Here's today's fascinating and maybe really unlikely media assertion from the Times: "A $30 million tablet-only news publication… with 100,000 subscribers paying 99 cents a week or $39.99 a year, and 250,000 unique readers each month, The Daily is on target to break even in five years."
Hooray! They made it! Just five short years to breaking even. Well, it… could be.
"News Corp. has spent $30 million on development (which has been 'written off') of The Daily and current costs are less than $500,000 per week," according to Folio, a year ago. Okay, so maybe if you attributed the original $30 million to News Corp. itself and disregard it, that's… possible. Business Insider: "Add $30 million to startup and $26 million per year, and The Daily cost $56 million to run in year one." Now, I don't think it came to that; I think the $30 million was more like start-up costs and two years of budget. Even so: Nieman Journalism Lab estimated "$13.5 million in annual staff costs," at 150 employees. (But I think it's fewer than that, more like 100 employees. So correct that downward to… $8 or $9 million.) In the end, even ditching the $30 million from the balance sheet (which most media companies don't exactly get to do), and skewing the staff downward and then assuming that all 100,000 subscribers are paying full freight, that's still only conceivably at most $5 million a year in subscriber revenue. (I'd be charitable and throw in another million a year for web advertising, but the only ads I ever see on web content are for The Daily itself.)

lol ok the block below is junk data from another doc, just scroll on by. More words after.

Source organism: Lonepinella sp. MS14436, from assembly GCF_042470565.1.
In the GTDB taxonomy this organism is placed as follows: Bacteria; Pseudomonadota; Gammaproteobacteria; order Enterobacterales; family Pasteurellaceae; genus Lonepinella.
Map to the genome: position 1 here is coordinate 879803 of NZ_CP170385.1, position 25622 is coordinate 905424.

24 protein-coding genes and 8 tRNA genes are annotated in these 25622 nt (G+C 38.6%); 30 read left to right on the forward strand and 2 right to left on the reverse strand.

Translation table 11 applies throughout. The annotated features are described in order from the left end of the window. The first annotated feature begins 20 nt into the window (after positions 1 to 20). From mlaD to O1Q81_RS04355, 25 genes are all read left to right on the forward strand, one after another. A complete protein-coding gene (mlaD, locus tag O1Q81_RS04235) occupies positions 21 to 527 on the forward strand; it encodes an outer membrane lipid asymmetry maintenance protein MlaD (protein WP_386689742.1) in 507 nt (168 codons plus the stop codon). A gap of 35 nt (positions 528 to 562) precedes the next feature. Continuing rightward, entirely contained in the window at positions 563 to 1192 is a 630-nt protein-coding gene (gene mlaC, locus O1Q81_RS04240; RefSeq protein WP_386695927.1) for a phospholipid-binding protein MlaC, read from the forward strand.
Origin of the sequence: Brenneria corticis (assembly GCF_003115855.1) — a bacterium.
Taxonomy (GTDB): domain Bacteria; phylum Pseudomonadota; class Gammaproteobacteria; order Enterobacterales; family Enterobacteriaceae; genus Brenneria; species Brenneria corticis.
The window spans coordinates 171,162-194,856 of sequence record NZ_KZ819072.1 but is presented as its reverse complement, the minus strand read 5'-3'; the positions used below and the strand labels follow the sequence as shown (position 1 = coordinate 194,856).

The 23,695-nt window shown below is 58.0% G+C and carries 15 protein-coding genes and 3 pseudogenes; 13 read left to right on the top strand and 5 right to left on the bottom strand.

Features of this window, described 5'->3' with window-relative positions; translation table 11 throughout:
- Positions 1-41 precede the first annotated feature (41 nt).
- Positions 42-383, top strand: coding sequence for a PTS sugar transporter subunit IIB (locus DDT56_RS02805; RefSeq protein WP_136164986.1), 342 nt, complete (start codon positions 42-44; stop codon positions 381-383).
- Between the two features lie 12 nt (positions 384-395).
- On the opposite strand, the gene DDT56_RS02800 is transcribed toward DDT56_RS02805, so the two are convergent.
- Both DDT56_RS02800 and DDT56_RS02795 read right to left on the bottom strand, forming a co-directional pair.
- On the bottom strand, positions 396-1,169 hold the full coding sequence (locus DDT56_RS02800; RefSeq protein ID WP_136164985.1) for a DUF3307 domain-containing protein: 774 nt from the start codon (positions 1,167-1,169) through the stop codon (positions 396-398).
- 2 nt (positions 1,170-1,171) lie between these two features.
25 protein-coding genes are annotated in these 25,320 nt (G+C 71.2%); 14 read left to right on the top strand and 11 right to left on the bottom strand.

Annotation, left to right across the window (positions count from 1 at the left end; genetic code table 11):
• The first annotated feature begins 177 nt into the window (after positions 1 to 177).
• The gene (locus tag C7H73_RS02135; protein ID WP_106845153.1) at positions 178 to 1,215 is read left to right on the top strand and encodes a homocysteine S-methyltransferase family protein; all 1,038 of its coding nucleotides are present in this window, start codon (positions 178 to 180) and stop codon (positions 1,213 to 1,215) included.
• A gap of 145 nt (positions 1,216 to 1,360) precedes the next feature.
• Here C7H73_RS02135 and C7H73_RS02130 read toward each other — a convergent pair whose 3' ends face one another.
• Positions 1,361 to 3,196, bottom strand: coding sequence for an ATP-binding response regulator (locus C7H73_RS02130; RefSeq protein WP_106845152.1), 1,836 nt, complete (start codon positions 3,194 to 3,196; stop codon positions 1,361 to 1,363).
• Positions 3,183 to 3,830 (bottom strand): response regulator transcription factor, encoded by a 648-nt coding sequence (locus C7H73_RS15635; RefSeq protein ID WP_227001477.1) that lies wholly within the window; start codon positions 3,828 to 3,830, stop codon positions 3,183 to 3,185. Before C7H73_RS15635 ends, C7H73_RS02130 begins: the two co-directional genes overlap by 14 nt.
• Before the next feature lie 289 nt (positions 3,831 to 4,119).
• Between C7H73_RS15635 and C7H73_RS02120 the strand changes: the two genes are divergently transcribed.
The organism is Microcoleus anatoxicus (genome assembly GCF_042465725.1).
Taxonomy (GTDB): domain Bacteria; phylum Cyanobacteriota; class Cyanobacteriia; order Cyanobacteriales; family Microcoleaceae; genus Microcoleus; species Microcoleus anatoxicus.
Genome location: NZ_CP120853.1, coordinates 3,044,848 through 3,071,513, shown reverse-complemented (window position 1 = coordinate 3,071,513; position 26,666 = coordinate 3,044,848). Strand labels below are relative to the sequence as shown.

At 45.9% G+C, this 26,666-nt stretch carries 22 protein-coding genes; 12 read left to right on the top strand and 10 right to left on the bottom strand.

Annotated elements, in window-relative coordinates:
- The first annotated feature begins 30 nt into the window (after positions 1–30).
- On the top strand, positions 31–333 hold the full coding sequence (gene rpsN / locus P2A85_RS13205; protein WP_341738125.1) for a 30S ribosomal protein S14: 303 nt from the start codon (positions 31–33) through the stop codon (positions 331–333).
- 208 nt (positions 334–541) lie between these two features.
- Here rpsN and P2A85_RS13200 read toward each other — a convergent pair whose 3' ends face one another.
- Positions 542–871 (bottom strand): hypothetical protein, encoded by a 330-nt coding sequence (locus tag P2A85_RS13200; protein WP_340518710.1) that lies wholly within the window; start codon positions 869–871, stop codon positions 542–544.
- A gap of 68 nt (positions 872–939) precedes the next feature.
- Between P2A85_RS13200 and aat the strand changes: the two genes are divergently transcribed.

So by what possible metric can the Times make the claim the paper is "on target to break even in five years"? ("On target" being a favorite vague-ism.) What possible growth trend forecast do you have to buy from the publisher to accept that as fact?